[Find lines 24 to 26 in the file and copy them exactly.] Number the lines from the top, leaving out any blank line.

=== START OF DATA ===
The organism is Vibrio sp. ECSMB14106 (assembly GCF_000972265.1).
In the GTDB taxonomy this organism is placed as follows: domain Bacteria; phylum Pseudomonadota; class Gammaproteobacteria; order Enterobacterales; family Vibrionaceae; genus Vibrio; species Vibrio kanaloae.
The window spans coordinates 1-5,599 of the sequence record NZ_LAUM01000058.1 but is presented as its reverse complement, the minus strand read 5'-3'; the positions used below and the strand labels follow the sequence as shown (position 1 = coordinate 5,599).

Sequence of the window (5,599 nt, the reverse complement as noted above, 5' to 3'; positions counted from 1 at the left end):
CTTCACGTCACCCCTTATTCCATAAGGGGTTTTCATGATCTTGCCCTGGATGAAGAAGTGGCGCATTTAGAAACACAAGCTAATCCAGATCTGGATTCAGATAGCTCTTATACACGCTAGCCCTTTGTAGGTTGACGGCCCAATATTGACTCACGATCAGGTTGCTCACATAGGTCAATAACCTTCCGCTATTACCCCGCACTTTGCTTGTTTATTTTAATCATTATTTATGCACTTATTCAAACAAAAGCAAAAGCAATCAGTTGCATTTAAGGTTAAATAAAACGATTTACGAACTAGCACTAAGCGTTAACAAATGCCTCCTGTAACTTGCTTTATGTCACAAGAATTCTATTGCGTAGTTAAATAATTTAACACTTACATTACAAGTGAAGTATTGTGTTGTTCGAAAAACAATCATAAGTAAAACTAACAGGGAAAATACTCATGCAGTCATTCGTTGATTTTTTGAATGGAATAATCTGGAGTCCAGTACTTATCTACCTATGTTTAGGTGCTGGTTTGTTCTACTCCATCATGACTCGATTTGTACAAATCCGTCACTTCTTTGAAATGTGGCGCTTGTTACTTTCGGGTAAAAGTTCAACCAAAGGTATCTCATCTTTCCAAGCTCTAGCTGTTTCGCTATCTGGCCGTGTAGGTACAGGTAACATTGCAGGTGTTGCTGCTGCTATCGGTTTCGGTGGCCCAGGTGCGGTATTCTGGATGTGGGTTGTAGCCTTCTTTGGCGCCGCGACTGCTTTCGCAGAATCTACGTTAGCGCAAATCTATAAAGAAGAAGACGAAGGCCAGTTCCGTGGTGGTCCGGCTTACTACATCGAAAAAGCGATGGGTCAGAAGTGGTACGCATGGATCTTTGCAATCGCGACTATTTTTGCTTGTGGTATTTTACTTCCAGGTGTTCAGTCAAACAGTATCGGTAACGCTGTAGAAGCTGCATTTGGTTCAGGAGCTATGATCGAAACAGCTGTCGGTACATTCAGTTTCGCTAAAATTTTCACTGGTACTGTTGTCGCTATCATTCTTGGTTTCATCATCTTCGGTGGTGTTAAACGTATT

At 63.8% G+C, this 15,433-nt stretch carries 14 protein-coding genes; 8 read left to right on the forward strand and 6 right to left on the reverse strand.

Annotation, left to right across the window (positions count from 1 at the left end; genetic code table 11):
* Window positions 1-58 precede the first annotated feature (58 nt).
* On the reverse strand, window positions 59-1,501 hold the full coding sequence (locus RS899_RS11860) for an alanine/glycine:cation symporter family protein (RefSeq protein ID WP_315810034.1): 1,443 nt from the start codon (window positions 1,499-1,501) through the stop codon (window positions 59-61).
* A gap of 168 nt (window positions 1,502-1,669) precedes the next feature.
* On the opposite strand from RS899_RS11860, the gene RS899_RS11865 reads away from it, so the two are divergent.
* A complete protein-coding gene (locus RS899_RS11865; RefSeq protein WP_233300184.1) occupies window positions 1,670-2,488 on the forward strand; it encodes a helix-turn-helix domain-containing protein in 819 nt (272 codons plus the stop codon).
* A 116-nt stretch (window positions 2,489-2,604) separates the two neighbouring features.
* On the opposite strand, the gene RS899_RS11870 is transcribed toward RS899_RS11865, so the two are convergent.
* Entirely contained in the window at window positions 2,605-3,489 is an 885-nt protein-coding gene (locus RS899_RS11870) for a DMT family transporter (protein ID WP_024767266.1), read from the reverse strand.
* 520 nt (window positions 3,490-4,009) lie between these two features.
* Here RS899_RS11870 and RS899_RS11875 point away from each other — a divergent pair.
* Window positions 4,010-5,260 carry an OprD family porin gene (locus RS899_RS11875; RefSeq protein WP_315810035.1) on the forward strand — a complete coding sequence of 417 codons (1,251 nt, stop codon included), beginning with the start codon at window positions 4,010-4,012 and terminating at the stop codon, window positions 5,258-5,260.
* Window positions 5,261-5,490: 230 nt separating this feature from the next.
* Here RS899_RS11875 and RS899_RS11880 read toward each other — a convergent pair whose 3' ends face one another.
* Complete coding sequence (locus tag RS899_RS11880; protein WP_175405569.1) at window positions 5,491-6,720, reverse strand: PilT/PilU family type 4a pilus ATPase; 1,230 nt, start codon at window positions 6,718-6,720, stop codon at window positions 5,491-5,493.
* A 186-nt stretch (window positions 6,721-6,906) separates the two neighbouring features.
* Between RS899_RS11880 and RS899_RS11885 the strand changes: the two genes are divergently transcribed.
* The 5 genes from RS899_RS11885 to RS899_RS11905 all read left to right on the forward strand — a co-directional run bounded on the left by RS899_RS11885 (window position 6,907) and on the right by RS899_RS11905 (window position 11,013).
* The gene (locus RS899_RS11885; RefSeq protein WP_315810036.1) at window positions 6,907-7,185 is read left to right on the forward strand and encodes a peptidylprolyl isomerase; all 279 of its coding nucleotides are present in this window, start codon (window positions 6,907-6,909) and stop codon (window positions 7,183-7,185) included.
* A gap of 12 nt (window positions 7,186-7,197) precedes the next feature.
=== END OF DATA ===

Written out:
* The 5 genes from RS899_RS11885 to RS899_RS11905 all read left to right on the forward strand — a co-directional run bounded on the left by RS899_RS11885 (window position 6,907) and on the right by RS899_RS11905 (window position 11,013).
* The gene (locus RS899_RS11885; RefSeq protein WP_315810036.1) at window positions 6,907-7,185 is read left to right on the forward strand and encodes a peptidylprolyl isomerase; all 279 of its coding nucleotides are present in this window, start codon (window positions 6,907-6,909) and stop codon (window positions 7,183-7,185) included.
* A gap of 12 nt (window positions 7,186-7,197) precedes the next feature.